What needs to be considered when contemplating buying a business?

6 Replies

BP, this is not necessarily a REI question, but here it goes. What are some of the things that one should consider before deciding to buy a business? In particular, a friend was approached about buying an existing dry cleaning business. I have no idea which direction to point her in. Supposedly the operation grosses $500k/month. Any thoughts?

I wish I could help , I would love to see some discussion on this one. I've saved up a pretty good junk of change and being only 23 I'm very attracted to purchasing a good business .

These are some things I would want to know.

* What is the net income and what is the recent trend over last 3-4 years? Will the profit be sufficient to pay down the debt and provide enough income for the buyer?

* Will the seller be available for consulting/ training during the transition?

* Will the seller sign a non-compete?

* Who are the key employees / management and will they be staying on? Are they under contract?

* What is the competitive landscape like? Who are the key competitors? What are their strengths and weaknesses?

* Are there any significant customers? Would they stay on if the business is sold?

* What sort of property leases are in place?

One more thing that  just struck me. i have owned several businesses but have no inside knowledge about dry cleaning. However I do know that industry uses dangerous and environmentally problematic chemicals.

I would be VERY concerned with inheriting an expensive environmental liability problem created by  the previous ownership.

If I were buying this kind of business its something I would investigate carefully and probably have an outside expert involved.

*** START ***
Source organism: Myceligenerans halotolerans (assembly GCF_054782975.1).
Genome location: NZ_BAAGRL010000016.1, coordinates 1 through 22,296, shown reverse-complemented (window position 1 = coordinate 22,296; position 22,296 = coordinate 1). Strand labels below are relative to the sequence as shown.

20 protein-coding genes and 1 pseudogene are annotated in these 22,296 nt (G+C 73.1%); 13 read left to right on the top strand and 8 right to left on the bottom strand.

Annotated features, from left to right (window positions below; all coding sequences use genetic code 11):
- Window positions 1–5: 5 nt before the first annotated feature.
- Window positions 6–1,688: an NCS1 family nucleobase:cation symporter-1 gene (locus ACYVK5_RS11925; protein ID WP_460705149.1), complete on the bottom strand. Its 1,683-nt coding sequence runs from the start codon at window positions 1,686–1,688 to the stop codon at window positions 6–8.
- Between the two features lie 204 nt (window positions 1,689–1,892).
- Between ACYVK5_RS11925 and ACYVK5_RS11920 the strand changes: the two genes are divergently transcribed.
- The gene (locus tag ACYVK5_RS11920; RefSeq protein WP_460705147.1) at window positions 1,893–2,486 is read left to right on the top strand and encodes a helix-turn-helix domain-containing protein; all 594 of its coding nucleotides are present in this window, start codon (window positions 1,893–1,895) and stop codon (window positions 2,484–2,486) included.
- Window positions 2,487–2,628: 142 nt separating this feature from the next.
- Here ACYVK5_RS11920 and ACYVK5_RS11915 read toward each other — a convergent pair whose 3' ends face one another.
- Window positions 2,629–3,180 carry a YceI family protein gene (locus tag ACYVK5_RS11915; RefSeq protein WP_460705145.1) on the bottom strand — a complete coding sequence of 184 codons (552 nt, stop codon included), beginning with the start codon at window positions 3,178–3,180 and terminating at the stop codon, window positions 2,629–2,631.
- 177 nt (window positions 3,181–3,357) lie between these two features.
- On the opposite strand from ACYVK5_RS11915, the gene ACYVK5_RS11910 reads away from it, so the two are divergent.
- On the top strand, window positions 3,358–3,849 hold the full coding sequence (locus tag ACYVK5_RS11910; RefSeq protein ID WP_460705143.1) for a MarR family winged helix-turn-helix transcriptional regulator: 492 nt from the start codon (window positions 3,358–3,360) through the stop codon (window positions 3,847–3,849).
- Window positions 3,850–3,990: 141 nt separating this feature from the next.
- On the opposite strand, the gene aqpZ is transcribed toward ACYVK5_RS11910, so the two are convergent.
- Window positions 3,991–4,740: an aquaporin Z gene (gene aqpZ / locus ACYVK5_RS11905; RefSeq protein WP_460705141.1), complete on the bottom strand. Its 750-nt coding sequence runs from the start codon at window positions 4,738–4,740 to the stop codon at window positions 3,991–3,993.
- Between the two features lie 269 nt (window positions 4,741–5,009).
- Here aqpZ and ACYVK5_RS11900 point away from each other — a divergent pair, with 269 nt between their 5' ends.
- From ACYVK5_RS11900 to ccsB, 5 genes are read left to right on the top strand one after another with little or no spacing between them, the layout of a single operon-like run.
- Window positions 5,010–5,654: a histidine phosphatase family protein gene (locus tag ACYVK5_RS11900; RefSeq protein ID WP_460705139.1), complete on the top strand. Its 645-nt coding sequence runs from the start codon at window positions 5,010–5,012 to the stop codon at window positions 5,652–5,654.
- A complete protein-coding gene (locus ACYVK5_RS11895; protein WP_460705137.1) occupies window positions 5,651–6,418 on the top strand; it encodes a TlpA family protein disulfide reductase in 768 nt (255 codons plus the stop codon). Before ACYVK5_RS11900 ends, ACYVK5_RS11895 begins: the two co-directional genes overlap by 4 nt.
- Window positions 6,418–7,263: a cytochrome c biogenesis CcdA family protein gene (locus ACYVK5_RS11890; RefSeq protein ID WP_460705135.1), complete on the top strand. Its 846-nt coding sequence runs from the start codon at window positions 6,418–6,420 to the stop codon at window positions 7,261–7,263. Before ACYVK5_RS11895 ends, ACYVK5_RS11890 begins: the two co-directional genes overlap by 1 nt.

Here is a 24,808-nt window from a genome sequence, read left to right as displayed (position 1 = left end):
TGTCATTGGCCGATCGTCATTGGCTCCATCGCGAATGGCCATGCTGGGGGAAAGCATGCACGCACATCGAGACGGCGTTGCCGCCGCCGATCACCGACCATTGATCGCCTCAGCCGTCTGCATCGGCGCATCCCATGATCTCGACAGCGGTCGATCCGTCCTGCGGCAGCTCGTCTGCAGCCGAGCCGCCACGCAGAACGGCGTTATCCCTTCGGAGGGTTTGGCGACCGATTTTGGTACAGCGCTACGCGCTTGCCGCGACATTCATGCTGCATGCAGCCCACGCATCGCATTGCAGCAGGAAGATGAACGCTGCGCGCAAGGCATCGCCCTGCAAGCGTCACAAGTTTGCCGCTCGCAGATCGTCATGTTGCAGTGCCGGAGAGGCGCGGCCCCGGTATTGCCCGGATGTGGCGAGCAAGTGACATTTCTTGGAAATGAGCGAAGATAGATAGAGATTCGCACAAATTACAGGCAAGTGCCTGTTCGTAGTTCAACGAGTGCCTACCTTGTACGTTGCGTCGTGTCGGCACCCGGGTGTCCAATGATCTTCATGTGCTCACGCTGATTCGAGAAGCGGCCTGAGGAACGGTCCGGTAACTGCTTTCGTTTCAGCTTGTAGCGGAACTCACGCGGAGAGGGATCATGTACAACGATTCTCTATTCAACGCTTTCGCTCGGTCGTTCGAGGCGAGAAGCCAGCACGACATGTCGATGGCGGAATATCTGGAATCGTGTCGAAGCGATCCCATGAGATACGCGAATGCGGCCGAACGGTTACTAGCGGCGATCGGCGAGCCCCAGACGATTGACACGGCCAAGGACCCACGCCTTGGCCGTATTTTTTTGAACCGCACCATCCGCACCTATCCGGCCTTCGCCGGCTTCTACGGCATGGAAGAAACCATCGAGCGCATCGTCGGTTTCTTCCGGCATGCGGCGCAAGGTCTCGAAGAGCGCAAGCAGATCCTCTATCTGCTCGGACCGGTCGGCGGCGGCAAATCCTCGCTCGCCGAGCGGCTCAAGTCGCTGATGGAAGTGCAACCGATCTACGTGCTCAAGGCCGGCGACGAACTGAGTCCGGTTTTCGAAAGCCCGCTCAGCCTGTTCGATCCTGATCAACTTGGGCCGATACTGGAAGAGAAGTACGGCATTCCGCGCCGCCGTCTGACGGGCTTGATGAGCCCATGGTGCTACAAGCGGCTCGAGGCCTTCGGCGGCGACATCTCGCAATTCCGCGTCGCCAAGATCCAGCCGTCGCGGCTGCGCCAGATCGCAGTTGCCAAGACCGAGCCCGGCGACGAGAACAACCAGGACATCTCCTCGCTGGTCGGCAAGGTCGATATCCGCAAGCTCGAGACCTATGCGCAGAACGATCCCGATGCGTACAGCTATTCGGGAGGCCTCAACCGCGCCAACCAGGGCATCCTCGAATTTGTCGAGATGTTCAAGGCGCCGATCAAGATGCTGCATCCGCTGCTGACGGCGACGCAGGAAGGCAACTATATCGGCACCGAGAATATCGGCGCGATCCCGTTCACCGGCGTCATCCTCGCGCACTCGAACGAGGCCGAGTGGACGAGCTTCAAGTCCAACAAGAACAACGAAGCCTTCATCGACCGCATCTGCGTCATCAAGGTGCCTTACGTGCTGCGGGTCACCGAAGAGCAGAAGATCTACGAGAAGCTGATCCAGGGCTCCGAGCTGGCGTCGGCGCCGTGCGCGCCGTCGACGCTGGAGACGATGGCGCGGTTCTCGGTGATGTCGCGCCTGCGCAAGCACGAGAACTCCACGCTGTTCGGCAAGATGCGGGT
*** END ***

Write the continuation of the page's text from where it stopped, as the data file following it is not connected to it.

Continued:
The newest cleaners use the green systems. 

500k a month is hard to believe without seeing the books for a dry cleaners. Doesn't matter if they make 100 million gross sales a year if net profit is next to nothing. Businesses with high volume and slim margins can go to losing money real fast in the marketplace.

The businesses with good sales and fatter profit margins can sustain changes better.

When buying a business you want to make sure the business is cash flowing (after all the write offs), that the last 3 years of tax returns shows gross sales have either stayed the same or gone up, and lastly the value of the business is what the seller thinks it is worth. Many sellers over value their business. If the buyer is not going to get a SBA loan, than I recommend before buying a business to get a business valuation done. If their is real estate involved also get a commercial appraisal done. Have an attorney that represents your best interest not the sellers best interest. Never take anyones word the value of a business. I can not tell you how many stories I have heard where the buyer took the sellers word for the value of the business and found out after the fact it was not true.


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Karen Schimpf
Commercial Capital, Ltd.
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